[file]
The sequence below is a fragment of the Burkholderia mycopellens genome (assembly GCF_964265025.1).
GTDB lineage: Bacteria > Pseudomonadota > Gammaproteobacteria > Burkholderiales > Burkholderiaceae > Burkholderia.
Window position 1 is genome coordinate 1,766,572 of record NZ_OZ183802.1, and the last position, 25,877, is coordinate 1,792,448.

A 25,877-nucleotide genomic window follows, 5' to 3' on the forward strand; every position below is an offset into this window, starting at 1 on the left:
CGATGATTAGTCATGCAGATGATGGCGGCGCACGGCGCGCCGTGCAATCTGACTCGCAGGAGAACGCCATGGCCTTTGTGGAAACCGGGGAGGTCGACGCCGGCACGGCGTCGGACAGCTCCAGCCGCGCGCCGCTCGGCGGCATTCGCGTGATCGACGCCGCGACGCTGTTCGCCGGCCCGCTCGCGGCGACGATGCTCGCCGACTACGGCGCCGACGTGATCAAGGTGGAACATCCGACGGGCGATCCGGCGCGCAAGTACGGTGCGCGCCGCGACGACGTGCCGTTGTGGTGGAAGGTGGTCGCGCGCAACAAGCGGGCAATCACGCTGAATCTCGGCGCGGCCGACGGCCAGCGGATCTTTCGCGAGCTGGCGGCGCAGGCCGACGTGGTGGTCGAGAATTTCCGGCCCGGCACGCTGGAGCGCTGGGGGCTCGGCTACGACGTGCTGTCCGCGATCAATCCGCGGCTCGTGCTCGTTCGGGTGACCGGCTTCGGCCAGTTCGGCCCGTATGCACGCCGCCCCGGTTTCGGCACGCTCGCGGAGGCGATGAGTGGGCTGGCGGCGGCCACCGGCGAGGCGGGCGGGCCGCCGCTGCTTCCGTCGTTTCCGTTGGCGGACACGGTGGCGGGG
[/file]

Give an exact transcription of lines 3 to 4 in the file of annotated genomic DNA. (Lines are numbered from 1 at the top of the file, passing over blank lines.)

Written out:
Window position 1 is genome coordinate 1,766,572 of record NZ_OZ183802.1, and the last position, 25,877, is coordinate 1,792,448.

A 25,877-nucleotide genomic window follows, 5' to 3' on the forward strand; every position below is an offset into this window, starting at 1 on the left: